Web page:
The team of researchers led by Sean F. Brady, a chemist and associate professor, and his colleagues at Rockefeller University in NY looked at the bacterial DNA from 2,000 soil samples that were taken from different parts of United States.
The discovery came from a citizen science project - Drugs from dirt - started by Sean Brady of the Rockefeller University, US. The project asked people to send in soil so that the DNA from microbes could be extracted and sequenced.
Brady's team was looking for genes that code for calcium-dependent antibiotics, a small family of cyclic peptides that require calcium for their activity. Because all the genes needed to make a molecule in bacteria cluster together, identifying the marker gene enabled them to find all the other genes in the gene cluster. (Also, "mal" means bad in Latin, and "cide" means to kill.) It is a distant relative of daptomycin, a powerful antibiotic that uses calcium to disrupt bacterial cell walls.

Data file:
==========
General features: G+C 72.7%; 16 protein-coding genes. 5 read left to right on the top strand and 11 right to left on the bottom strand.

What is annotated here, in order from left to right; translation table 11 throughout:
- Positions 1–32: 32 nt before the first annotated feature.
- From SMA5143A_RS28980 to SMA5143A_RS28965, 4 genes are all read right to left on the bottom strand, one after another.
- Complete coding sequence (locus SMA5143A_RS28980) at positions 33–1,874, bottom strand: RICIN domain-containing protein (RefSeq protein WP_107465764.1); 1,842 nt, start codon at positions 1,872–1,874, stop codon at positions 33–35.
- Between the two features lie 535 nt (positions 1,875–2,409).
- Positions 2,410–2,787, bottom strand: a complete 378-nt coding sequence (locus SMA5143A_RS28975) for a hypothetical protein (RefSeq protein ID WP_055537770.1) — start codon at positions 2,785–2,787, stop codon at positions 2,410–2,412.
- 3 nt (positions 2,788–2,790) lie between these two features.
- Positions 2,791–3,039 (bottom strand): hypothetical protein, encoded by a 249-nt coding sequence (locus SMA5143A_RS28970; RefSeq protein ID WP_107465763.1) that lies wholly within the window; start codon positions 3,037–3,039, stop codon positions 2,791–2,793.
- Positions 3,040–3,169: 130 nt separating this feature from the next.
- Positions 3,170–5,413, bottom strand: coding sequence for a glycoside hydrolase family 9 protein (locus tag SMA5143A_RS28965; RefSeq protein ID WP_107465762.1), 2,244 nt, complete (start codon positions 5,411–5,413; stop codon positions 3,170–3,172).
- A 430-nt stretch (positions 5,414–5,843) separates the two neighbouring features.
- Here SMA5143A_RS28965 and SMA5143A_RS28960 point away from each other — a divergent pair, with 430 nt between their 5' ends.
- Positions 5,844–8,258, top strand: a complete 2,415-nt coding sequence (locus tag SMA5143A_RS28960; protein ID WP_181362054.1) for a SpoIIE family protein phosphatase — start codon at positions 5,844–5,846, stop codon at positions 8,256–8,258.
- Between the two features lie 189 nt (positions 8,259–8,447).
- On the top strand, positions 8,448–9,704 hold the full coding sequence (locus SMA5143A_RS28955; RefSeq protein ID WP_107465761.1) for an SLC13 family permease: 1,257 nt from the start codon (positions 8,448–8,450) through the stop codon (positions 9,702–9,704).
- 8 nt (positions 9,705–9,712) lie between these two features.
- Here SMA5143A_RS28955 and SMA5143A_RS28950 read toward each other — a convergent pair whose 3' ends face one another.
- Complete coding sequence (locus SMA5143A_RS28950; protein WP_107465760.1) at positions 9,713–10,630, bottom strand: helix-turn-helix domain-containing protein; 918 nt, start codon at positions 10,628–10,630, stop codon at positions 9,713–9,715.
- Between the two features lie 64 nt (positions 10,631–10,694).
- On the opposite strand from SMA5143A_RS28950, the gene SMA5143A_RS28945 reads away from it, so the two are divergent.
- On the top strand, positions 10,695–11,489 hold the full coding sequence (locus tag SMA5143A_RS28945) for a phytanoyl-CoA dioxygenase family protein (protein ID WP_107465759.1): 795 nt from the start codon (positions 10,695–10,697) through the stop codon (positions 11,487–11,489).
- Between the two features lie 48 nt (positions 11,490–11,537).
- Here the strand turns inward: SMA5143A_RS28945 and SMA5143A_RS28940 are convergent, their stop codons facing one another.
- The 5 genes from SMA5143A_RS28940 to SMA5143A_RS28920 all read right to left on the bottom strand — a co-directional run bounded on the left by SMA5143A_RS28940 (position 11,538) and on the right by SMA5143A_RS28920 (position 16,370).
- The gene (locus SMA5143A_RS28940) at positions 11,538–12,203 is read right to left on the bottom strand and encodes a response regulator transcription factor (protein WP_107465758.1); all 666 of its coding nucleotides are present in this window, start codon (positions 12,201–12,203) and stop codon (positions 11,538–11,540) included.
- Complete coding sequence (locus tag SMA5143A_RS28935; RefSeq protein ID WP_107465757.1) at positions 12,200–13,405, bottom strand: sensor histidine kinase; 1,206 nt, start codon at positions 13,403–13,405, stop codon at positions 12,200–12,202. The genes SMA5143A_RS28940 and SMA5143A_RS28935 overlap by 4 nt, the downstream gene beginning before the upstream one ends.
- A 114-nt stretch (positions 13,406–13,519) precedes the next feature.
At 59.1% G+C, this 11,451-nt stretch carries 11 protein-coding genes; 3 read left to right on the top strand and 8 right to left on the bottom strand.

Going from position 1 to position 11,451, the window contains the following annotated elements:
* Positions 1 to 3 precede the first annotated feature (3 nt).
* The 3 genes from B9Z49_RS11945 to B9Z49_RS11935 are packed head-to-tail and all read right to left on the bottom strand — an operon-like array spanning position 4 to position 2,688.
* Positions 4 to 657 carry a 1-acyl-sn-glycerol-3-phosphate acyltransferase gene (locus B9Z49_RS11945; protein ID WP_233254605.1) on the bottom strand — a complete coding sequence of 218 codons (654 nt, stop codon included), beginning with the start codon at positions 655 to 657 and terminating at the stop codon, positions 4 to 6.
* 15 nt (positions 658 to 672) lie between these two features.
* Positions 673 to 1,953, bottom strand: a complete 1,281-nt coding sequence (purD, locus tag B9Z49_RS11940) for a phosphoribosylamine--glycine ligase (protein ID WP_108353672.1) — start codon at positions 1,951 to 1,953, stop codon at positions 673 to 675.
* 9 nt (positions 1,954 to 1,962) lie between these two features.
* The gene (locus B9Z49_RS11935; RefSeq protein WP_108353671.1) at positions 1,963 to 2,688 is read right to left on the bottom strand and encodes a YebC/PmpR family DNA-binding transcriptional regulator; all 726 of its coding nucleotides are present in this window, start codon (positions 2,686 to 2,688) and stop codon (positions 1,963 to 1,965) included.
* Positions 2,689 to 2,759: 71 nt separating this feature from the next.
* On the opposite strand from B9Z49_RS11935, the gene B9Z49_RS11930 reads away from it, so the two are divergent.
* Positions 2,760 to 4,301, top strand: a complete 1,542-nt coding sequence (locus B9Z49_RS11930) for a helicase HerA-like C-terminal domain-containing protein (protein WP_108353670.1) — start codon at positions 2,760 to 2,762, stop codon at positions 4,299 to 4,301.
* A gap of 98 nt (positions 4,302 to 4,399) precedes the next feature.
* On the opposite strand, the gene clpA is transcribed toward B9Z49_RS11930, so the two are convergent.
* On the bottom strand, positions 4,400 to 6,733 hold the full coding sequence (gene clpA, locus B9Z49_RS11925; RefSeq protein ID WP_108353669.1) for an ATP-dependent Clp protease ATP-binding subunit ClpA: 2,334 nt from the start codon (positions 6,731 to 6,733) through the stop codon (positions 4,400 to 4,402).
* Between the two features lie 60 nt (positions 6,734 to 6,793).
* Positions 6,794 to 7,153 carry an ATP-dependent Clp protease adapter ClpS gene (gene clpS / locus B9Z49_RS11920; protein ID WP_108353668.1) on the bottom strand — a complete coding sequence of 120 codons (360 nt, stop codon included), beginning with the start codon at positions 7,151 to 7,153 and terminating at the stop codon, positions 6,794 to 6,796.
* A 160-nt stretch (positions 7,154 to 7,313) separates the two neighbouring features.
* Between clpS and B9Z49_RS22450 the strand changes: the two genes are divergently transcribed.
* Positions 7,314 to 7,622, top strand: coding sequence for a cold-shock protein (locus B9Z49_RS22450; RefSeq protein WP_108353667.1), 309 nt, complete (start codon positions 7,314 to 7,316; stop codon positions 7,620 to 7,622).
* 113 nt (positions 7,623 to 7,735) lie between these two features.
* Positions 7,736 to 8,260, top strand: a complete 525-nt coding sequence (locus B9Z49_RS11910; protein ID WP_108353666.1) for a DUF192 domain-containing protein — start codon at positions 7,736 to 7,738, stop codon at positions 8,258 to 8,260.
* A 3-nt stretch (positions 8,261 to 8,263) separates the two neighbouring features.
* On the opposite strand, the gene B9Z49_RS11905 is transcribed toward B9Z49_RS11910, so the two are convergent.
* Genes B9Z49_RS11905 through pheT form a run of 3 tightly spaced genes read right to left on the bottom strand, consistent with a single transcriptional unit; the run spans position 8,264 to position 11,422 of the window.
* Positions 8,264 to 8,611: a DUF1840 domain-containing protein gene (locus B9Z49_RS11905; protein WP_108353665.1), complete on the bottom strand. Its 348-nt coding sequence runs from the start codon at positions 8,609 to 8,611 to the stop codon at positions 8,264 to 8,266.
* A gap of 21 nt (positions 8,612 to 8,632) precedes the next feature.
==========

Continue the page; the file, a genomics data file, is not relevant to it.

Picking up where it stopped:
Antibiotics found in these samples killed a variety of multi drug-resistant, disease causing bacteria.
Brady added that, "We're taking DNA directly out of soil samples". 'This might be a way of reducing resistance'.
This particular type of calcium-dependent gene is popular among microbiologists because it is believed it could be a great indicator for a much longer sequence controlling the production of antibiotics.
Scrutinizing soil samples, USA researchers have discovered a new class of antibiotics capable of killing drug-resistant, disease-causing bacteria. One (malacidin A) successfully sterilised a wound infected by MRSA in a rat model.
'Likewise, the malacidins showed no significant toxicity against mammalian cells at the highest concentrations tested.
'We think the different mode of action is really exciting. After they had sorted through the material, the scientists found, said Brady, that "most of what's there is completely unknown, and that's the future". 'Maybe we are not in such dire straits with antibiotics.
Of course, we won't see this antibiotic on the shelves tomorrow.
The antibiotics' unique approach to killing pathogens targets bacteria's cell walls, which did not cause drug resistance in the laboratory, a United States study found.
Around 700,000 people a year are known to die from drug-resistant superbugs, which have evolved since the last family of antibiotics was developed in the 1980s.
This is not the first time that scientists have discovered antibiotics from the soil, but it has proven hard for researchers to identify a a bacterial species that could become a drug, as the scientists did here.